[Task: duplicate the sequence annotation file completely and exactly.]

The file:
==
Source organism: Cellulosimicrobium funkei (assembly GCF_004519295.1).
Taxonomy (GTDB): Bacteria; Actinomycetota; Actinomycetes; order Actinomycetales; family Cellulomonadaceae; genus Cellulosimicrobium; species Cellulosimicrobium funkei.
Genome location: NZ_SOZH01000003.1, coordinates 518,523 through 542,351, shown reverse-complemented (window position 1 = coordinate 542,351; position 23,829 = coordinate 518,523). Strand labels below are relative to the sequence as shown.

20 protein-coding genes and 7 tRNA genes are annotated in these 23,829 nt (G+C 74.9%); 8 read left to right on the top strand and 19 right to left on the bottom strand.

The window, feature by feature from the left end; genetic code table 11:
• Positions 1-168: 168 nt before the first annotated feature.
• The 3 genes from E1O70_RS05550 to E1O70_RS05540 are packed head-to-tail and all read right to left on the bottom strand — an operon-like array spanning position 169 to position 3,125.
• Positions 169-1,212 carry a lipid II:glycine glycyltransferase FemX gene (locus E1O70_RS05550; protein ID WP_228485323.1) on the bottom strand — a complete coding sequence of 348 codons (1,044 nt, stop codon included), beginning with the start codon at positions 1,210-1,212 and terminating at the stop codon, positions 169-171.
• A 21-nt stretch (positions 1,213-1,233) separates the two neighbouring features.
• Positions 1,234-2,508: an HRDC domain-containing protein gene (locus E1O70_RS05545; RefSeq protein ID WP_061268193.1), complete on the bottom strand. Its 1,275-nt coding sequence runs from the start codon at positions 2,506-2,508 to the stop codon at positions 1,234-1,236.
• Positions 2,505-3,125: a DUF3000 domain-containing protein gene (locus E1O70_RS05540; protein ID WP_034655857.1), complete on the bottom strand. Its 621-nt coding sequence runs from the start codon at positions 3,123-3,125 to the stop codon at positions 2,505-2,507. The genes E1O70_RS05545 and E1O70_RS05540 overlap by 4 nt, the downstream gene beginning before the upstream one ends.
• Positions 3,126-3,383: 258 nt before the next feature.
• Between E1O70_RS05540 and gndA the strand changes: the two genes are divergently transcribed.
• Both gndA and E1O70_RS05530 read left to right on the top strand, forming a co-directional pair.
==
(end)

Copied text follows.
Source organism: Cellulosimicrobium funkei (assembly GCF_004519295.1).
Taxonomy (GTDB): Bacteria; Actinomycetota; Actinomycetes; order Actinomycetales; family Cellulomonadaceae; genus Cellulosimicrobium; species Cellulosimicrobium funkei.
Genome location: NZ_SOZH01000003.1, coordinates 518,523 through 542,351, shown reverse-complemented (window position 1 = coordinate 542,351; position 23,829 = coordinate 518,523). Strand labels below are relative to the sequence as shown.

20 protein-coding genes and 7 tRNA genes are annotated in these 23,829 nt (G+C 74.9%); 8 read left to right on the top strand and 19 right to left on the bottom strand.

The window, feature by feature from the left end; genetic code table 11:
• Positions 1-168: 168 nt before the first annotated feature.
• The 3 genes from E1O70_RS05550 to E1O70_RS05540 are packed head-to-tail and all read right to left on the bottom strand — an operon-like array spanning position 169 to position 3,125.
• Positions 169-1,212 carry a lipid II:glycine glycyltransferase FemX gene (locus E1O70_RS05550; protein ID WP_228485323.1) on the bottom strand — a complete coding sequence of 348 codons (1,044 nt, stop codon included), beginning with the start codon at positions 1,210-1,212 and terminating at the stop codon, positions 169-171.
• A 21-nt stretch (positions 1,213-1,233) separates the two neighbouring features.
• Positions 1,234-2,508: an HRDC domain-containing protein gene (locus E1O70_RS05545; RefSeq protein ID WP_061268193.1), complete on the bottom strand. Its 1,275-nt coding sequence runs from the start codon at positions 2,506-2,508 to the stop codon at positions 1,234-1,236.
• Positions 2,505-3,125: a DUF3000 domain-containing protein gene (locus E1O70_RS05540; protein ID WP_034655857.1), complete on the bottom strand. Its 621-nt coding sequence runs from the start codon at positions 3,123-3,125 to the stop codon at positions 2,505-2,507. The genes E1O70_RS05545 and E1O70_RS05540 overlap by 4 nt, the downstream gene beginning before the upstream one ends.
• Positions 3,126-3,383: 258 nt before the next feature.
• Between E1O70_RS05540 and gndA the strand changes: the two genes are divergently transcribed.
• Both gndA and E1O70_RS05530 read left to right on the top strand, forming a co-directional pair.